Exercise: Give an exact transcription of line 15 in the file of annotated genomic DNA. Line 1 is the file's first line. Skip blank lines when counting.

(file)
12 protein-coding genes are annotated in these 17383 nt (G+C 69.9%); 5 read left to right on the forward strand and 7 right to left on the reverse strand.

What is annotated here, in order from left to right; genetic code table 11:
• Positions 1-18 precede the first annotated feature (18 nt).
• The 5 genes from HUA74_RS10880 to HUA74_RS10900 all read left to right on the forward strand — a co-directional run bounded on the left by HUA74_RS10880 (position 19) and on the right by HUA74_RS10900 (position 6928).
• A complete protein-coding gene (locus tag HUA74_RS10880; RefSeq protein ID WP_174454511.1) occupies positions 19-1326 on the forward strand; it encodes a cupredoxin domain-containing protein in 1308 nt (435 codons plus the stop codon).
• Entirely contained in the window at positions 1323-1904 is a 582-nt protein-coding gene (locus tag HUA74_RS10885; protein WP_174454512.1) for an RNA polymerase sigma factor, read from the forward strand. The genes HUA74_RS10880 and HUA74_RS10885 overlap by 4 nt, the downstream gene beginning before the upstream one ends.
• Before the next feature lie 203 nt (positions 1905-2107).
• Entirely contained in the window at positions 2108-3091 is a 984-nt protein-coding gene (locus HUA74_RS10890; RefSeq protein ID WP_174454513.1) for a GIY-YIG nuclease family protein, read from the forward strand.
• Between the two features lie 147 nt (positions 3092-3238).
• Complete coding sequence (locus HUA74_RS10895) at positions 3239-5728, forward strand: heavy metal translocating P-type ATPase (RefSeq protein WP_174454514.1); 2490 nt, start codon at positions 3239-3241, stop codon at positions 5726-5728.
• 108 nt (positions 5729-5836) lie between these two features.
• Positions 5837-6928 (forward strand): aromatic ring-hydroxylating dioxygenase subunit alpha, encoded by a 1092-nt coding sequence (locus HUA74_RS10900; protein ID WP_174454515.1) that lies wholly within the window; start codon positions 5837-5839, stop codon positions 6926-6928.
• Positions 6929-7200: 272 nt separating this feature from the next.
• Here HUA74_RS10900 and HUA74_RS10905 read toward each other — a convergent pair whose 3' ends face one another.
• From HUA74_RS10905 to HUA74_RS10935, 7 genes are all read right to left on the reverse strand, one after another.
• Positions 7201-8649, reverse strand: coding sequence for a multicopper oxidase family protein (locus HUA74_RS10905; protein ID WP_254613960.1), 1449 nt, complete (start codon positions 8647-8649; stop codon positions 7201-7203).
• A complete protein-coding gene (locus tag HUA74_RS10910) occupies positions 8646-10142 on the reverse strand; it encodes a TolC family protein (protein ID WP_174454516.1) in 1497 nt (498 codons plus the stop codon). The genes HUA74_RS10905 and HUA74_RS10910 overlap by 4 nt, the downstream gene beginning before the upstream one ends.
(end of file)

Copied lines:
• From HUA74_RS10905 to HUA74_RS10935, 7 genes are all read right to left on the reverse strand, one after another.